May, 2021 - By SMI
The study showcased potential agents which could act as an inhibitor of human dihydroorotate dehydrogenase (DHODH), a compound which serves as a viable target for developing different therapeutics that treat diseases including Rheumatoid Arthritis (RA)
Rheumatoid arthritis is a type of arthritis where the body’s immune system attacks its own tissues and joints leading to joint pains and other damages throughout the body. People suffering from rheumatoid arthritis complain of painful swelling in the joints of their hands and feet. As of now, there is no cure for rheumatoid arthritis (RA), while several studies are being conducted on the same.
According to the recent findings, an Acrylamide derivative could serve as a potential agent for treating RA by serving as a potential inhibitor of human dihydroorotate dehydrogenase (DHODH). The compound DHODH is considered as a viable target in the development of therapeutics treating cancer, immunological diseases like RA, psoriasis, as well as multiple sclerosis (MS). Researchers studying the compound DHODH, designed and produced acrylamide-based novel DHODH inhibitors as a potential treatment agents for Rheumatoid Arthritis.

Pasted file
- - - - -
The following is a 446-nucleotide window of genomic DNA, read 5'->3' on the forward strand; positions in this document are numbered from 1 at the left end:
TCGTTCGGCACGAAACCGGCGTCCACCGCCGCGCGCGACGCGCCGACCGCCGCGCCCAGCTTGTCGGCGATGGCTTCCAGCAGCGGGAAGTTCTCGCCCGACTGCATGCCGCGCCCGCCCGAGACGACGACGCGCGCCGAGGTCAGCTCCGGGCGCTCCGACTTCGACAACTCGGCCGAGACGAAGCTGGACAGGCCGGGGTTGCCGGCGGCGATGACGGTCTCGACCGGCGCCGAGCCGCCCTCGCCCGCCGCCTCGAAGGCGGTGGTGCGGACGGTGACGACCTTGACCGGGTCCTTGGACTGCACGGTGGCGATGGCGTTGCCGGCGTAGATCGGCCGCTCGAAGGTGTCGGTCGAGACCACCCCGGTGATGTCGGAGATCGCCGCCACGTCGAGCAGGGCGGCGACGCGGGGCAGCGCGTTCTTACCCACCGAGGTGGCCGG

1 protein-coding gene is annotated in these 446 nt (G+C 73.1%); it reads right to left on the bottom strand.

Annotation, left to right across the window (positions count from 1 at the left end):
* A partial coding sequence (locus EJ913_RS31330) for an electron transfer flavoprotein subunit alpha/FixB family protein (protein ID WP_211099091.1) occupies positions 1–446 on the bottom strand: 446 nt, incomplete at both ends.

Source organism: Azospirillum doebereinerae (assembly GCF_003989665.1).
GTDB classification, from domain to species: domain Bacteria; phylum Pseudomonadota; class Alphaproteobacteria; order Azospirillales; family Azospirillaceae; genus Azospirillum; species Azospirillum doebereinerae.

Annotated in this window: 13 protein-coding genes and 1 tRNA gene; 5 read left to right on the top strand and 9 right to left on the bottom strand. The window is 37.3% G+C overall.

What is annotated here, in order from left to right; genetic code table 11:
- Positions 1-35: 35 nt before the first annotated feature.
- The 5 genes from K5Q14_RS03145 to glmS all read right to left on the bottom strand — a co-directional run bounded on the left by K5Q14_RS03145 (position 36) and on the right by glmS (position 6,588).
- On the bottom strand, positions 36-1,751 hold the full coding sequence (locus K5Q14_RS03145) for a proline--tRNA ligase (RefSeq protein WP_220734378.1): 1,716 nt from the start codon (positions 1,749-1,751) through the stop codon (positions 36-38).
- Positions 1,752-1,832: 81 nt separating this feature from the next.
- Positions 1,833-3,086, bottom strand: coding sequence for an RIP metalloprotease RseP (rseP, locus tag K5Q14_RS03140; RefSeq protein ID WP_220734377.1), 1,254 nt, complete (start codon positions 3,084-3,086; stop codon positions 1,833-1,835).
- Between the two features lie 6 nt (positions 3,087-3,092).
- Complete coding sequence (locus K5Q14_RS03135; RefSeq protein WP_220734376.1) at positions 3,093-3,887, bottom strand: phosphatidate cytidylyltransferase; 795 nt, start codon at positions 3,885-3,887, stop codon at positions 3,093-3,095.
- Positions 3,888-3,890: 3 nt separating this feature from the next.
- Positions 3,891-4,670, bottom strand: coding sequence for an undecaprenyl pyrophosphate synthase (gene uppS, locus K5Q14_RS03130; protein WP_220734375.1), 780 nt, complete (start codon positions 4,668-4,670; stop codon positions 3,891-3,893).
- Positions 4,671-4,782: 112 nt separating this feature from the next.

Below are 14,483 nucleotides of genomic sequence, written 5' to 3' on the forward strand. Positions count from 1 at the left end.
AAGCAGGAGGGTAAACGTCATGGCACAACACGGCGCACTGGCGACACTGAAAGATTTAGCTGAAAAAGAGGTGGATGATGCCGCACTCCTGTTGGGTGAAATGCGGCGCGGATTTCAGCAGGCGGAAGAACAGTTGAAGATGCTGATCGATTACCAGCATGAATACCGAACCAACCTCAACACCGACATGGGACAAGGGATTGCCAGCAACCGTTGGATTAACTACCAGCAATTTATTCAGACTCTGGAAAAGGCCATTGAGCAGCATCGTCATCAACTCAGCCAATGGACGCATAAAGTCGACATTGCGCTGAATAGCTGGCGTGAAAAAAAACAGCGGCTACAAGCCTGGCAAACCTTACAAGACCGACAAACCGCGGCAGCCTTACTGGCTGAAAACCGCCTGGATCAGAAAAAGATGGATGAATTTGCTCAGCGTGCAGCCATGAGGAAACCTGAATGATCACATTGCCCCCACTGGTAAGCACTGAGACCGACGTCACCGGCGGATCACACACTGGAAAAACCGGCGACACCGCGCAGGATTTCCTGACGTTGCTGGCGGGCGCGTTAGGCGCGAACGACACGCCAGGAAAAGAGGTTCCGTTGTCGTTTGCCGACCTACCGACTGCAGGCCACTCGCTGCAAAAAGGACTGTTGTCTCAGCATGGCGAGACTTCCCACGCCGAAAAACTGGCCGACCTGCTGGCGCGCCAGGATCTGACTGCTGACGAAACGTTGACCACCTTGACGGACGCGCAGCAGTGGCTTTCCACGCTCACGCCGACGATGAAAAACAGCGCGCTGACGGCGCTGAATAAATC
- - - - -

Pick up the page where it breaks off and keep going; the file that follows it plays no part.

Researchers identified 2-Acrylamidobenzoic acid analog 11 as the lead compound with respect to SAR studies aka Structure activity relationship studies. While the compound 54 was found to be the most potent in the study as it displayed certain favorable pharmacokinetic profiles. The compound 54 also showcased certain in vivo anti-arthritic effects in a dose-dependent manner.
The replacement of phenyl group with napthyl moieties showed improved inhibitory activity to a double digit nanomolar range. Meanwhile the structural optimization revealed that the 2-position was preferred for an acrylamide compound consisting of small hydrophobic groups such as Me, Cl, or Br. It was also observed that adding a fluoro atom at the 5-position of benzoic acid increased the potency of the compound. The optimization experiments resulted in potent compounds such as 42, 53, 54, and 55 with IC50 values of 41, 44, 32 and 42 nmol/L. These were few of the highlighting points of the study where a series of acrylamide-based novel DHODH inhibitors were developed so as to serve as a potential agent for RA treatment.
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